by Chris MaGee
I always want to highlight the widest spectrum of Japanese cinema on the blog, not just classic and genre films. I think it’s important for people to see that there’s more to Japanese film than samurai swords and gore. Because of this I’ll occasionally write something on experimental film and video artists. Today I wanted to do one of those quick write ups about one of the most important contemporary video artists, Takahiko Iimura.
Born in Tokyo in 1937 Iimura studied at Keio University and became fascinated by experimental cinema. The only problem was that there was virtually none available in Japan during the 50s and 60s, so Iimura’s only recourse was to read about the pioneering works of directors like Jack Smith and Stan Brakhage. Based on his reading he began to make Dadaist and Surrealist inspired films, as well as documenting the work of butoh choreographer Tatsumi Hijikata, but after moving to New York in 1966 and collaborating with Fluxus artist (and soon to be John Lennon soul mate) Yoko Ono and experimental composer Alvin Lucier his films became more and more minimal and conceptually rigorous.
This shift in his work was due in large part to his discovering the medium of video in the 1970s. Iimura almost immediately fell in love with video’s immediacy. No longer did he have to spend long periods of time and large sums of money getting film stock developed, now he could videotape and view his footage on the spot, and it was this immediacy that informed his concepts on identity and exactly what is and who is being observing in his video work. For example his 1972 video “Self Identity” is made up entirely of a single shot of himself repeating “I am Takahiko Iimura. I am not Takahiko Iimura.”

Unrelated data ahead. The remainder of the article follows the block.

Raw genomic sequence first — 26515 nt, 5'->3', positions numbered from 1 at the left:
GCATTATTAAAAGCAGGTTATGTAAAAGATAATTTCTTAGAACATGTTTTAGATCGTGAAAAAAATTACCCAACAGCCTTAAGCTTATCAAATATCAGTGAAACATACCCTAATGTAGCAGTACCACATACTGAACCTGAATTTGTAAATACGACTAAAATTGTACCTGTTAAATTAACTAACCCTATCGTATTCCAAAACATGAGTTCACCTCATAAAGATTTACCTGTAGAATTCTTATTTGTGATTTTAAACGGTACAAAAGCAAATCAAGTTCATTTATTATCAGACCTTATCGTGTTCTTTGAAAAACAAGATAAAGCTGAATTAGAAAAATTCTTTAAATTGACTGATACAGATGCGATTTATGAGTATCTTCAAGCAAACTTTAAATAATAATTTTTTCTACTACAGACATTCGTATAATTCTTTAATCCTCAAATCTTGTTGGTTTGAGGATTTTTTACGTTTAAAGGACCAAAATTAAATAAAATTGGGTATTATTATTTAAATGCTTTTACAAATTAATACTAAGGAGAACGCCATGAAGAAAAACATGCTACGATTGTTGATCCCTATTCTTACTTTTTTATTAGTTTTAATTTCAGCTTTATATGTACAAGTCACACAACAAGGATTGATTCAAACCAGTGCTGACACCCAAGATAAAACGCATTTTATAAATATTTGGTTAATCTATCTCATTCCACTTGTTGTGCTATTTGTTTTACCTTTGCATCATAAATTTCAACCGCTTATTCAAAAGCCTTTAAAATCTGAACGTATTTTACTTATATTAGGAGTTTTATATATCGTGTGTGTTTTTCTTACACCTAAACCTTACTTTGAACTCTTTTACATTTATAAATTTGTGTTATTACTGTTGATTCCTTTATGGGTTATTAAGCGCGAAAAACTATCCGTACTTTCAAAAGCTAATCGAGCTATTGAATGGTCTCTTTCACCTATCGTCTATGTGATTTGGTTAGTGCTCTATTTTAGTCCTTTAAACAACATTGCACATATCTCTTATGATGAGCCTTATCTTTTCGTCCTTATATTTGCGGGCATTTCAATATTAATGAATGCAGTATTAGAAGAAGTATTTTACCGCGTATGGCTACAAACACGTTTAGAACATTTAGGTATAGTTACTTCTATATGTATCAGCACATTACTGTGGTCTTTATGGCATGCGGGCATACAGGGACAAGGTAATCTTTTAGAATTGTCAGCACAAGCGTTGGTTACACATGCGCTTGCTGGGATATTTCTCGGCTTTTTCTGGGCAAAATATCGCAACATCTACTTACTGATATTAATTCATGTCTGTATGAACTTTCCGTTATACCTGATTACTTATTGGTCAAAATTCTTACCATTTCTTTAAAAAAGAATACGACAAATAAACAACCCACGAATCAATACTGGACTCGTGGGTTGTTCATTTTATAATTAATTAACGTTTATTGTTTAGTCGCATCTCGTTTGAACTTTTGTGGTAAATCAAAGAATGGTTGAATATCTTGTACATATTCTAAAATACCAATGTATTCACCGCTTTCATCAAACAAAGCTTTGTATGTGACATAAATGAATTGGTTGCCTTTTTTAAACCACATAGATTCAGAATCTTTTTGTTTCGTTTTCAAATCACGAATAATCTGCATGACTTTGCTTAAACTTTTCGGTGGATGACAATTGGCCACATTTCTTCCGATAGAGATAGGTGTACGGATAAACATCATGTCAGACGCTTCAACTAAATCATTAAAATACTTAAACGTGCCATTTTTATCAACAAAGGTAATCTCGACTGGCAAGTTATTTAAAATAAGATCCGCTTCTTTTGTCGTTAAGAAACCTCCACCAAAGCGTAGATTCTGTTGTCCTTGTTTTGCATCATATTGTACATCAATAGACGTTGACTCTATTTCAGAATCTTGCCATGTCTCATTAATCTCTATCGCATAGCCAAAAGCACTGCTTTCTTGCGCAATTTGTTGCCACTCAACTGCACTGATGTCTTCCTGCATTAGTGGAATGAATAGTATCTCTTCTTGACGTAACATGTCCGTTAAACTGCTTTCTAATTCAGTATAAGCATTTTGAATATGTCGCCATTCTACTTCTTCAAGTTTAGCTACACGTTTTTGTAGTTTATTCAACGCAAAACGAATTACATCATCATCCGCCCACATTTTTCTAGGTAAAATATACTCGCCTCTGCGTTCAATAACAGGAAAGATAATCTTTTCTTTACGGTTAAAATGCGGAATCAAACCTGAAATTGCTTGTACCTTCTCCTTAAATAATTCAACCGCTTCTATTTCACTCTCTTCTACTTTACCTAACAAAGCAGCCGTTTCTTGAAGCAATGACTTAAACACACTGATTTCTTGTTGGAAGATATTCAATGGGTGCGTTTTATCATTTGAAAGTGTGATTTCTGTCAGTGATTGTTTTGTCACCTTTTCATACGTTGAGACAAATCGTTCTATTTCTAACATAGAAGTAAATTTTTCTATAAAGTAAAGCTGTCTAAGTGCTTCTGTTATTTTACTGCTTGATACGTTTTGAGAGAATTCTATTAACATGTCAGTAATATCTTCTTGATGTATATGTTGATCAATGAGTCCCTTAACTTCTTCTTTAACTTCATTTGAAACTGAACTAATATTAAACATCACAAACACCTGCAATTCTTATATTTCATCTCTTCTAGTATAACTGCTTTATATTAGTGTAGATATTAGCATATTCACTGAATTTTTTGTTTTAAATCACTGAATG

From the 90s until today Iimura has moved from video to multi-media, computer-based videos and performances. One of his best known “AIUEONN: Six Features” (from which the still above is taken) is concerned with multiculturalism, language and translation by having Iimura pronounce both the English and Japanese vowel sounds and then tweaking the footage digitally to exaggerate his facial expressions.
Iimura seems pretty possessive of his work, so there’s virtually none available online through the usual file-sharing sites. What I could find I’ve posted below: an excerpt from his 1969 film “Face” as well as a video of a lecture he gave at Carnegie Mellon University in hich you can see a sampling from “AIUEONN “. I guess in the end we’re left, like Iimura was, to read about experimental film and video as opposed to viewing it… Although you can read a lot at his website and pick up ”The Collected Works of Takahiko Iimura, Vol. 1”, a DVD put out by Microcinema.
excerpt from “Face” (1969)
Carnegie Mellon lecture featuring “AIUEONN”